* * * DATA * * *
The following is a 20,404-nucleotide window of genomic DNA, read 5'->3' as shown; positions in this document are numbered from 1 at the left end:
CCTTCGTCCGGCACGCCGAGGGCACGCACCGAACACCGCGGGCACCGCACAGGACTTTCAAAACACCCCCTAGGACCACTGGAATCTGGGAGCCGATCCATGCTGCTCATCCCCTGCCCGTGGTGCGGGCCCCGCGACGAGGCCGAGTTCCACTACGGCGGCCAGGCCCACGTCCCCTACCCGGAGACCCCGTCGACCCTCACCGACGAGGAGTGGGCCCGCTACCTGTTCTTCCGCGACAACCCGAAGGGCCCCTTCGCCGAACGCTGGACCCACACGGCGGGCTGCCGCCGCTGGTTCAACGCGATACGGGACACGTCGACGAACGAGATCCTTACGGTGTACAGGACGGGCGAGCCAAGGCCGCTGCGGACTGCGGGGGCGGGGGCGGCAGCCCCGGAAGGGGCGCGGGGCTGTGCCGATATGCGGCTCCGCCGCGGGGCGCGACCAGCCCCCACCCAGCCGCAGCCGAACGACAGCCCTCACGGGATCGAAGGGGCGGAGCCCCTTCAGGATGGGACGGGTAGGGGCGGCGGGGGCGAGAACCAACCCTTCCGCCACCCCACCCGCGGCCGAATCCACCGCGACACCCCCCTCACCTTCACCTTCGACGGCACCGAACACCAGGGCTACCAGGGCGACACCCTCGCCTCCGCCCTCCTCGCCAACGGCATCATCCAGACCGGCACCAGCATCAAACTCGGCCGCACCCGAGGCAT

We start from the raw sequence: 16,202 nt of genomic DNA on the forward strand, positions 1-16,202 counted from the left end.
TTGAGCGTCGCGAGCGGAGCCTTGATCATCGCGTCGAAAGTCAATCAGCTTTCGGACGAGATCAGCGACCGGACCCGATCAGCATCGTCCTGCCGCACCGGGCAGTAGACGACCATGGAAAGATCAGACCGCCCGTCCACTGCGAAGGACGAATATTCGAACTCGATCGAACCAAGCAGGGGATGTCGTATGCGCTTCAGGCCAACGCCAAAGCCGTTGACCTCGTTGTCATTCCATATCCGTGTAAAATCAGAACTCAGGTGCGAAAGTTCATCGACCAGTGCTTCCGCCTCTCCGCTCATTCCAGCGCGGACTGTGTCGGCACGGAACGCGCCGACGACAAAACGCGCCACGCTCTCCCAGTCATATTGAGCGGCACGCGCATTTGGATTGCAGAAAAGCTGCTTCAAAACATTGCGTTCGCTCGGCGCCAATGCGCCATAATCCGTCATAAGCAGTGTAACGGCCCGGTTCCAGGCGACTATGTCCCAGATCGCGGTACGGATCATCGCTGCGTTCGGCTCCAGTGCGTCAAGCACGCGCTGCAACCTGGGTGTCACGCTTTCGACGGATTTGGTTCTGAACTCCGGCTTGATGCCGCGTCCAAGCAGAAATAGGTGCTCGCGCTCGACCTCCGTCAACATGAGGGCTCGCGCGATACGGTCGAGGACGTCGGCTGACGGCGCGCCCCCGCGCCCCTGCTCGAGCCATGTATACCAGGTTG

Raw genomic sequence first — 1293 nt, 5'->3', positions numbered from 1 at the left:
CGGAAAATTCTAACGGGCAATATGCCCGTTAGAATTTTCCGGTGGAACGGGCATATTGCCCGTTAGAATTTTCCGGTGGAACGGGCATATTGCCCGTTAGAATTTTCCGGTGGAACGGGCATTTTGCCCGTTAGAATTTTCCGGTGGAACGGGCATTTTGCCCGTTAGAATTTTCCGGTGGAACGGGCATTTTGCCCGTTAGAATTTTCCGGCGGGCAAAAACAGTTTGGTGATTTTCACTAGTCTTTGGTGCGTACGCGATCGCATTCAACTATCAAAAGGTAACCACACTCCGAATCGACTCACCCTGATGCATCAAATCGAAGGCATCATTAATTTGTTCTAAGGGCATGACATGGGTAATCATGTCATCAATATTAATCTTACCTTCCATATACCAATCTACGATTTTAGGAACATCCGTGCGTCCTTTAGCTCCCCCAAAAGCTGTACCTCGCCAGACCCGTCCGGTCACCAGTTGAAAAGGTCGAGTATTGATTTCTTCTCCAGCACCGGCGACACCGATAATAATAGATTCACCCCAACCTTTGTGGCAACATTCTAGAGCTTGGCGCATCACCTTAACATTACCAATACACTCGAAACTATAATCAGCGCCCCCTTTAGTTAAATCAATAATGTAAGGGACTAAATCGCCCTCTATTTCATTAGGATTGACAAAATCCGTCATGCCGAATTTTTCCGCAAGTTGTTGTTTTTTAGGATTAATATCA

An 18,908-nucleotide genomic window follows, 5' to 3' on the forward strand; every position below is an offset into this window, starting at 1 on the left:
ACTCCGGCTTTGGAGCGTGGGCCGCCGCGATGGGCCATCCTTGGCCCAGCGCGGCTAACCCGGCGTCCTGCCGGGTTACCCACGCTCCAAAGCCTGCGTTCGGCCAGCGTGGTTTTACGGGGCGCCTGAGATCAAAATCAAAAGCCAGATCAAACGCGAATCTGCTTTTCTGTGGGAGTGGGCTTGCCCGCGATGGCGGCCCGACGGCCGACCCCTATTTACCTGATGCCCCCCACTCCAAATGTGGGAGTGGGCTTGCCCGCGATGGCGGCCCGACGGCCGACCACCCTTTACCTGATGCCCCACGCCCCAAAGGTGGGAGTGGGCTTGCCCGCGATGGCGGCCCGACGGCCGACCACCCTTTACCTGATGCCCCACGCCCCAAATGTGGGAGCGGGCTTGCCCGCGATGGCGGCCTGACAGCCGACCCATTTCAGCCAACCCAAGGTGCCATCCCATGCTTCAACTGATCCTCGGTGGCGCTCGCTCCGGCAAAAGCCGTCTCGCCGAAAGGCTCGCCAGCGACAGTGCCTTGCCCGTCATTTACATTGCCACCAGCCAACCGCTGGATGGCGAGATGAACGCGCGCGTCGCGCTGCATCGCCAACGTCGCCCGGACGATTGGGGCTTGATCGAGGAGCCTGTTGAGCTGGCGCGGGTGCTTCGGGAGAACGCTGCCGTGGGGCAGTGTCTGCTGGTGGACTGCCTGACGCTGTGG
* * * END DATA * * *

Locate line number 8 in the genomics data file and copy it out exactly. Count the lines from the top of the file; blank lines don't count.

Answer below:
ACTCCGGCTTTGGAGCGTGGGCCGCCGCGATGGGCCATCCTTGGCCCAGCGCGGCTAACCCGGCGTCCTGCCGGGTTACCCACGCTCCAAAGCCTGCGTTCGGCCAGCGTGGTTTTACGGGGCGCCTGAGATCAAAATCAAAAGCCAGATCAAACGCGAATCTGCTTTTCTGTGGGAGTGGGCTTGCCCGCGATGGCGGCCCGACGGCCGACCCCTATTTACCTGATGCCCCCCACTCCAAATGTGGGAGTGGGCTTGCCCGCGATGGCGGCCCGACGGCCGACCACCCTTTACCTGATGCCCCACGCCCCAAAGGTGGGAGTGGGCTTGCCCGCGATGGCGGCCCGACGGCCGACCACCCTTTACCTGATGCCCCACGCCCCAAATGTGGGAGCGGGCTTGCCCGCGATGGCGGCCTGACAGCCGACCCATTTCAGCCAACCCAAGGTGCCATCCCATGCTTCAACTGATCCTCGGTGGCGCTCGCTCCGGCAAAAGCCGTCTCGCCGAAAGGCTCGCCAGCGACAGTGCCTTGCCCGTCATTTACATTGCCACCAGCCAACCGCTGGATGGCGAGATGAACGCGCGCGTCGCGCTGCATCGCCAACGTCGCCCGGACGATTGGGGCTTGATCGAGGAGCCTGTTGAGCTGGCGCGGGTGCTTCGGGAGAACGCTGCCGTGGGGCAGTGTCTGCTGGTGGACTGCCTGACGCTGTGG